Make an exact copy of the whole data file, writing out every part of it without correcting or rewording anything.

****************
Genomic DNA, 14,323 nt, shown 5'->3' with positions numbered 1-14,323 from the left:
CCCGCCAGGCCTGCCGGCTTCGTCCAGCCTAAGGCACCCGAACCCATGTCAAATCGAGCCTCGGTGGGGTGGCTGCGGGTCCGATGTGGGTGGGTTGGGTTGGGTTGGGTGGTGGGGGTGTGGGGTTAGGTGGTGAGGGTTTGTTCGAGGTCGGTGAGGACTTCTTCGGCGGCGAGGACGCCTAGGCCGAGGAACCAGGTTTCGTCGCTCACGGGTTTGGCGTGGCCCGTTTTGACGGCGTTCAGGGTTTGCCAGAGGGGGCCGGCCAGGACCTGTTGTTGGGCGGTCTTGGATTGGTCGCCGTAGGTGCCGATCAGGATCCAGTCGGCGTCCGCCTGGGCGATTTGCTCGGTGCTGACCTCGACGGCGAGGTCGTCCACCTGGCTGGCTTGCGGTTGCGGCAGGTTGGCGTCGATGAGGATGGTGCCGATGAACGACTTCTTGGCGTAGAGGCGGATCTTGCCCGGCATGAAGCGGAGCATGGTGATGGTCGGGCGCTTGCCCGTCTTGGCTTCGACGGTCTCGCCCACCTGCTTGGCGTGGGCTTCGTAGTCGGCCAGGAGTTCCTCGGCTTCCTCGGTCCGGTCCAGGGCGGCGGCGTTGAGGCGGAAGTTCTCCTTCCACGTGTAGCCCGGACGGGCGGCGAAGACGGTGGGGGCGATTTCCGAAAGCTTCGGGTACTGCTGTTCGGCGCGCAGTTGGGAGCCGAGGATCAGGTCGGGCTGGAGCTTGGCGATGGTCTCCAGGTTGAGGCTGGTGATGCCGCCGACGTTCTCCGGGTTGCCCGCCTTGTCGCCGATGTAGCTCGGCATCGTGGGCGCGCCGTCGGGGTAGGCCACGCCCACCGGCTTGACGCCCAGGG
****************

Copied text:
Genomic DNA, 14,323 nt, shown 5'->3' with positions numbered 1-14,323 from the left:
CCCGCCAGGCCTGCCGGCTTCGTCCAGCCTAAGGCACCCGAACCCATGTCAAATCGAGCCTCGGTGGGGTGGCTGCGGGTCCGATGTGGGTGGGTTGGGTTGGGTTGGGTGGTGGGGGTGTGGGGTTAGGTGGTGAGGGTTTGTTCGAGGTCGGTGAGGACTTCTTCGGCGGCGAGGACGCCTAGGCCGAGGAACCAGGTTTCGTCGCTCACGGGTTTGGCGTGGCCCGTTTTGACGGCGTTCAGGGTTTGCCAGAGGGGGCCGGCCAGGACCTGTTGTTGGGCGGTCTTGGATTGGTCGCCGTAGGTGCCGATCAGGATCCAGTCGGCGTCCGCCTGGGCGATTTGCTCGGTGCTGACCTCGACGGCGAGGTCGTCCACCTGGCTGGCTTGCGGTTGCGGCAGGTTGGCGTCGATGAGGATGGTGCCGATGAACGACTTCTTGGCGTAGAGGCGGATCTTGCCCGGCATGAAGCGGAGCATGGTGATGGTCGGGCGCTTGCCCGTCTTGGCTTCGACGGTCTCGCCCACCTGCTTGGCGTGGGCTTCGTAGTCGGCCAGGAGTTCCTCGGCTTCCTCGGTCCGGTCCAGGGCGGCGGCGTTGAGGCGGAAGTTCTCCTTCCACGTGTAGCCCGGACGGGCGGCGAAGACGGTGGGGGCGATTTCCGAAAGCTTCGGGTACTGCTGTTCGGCGCGCAGTTGGGAGCCGAGGATCAGGTCGGGCTGGAGCTTGGCGATGGTCTCCAGGTTGAGGCTGGTGATGCCGCCGACGTTCTCCGGGTTGCCCGCCTTGTCGCCGATGTAGCTCGGCATCGTGGGCGCGCCGTCGGGGTAGGCCACGCCCACCGGCTTGACGCCCAGGG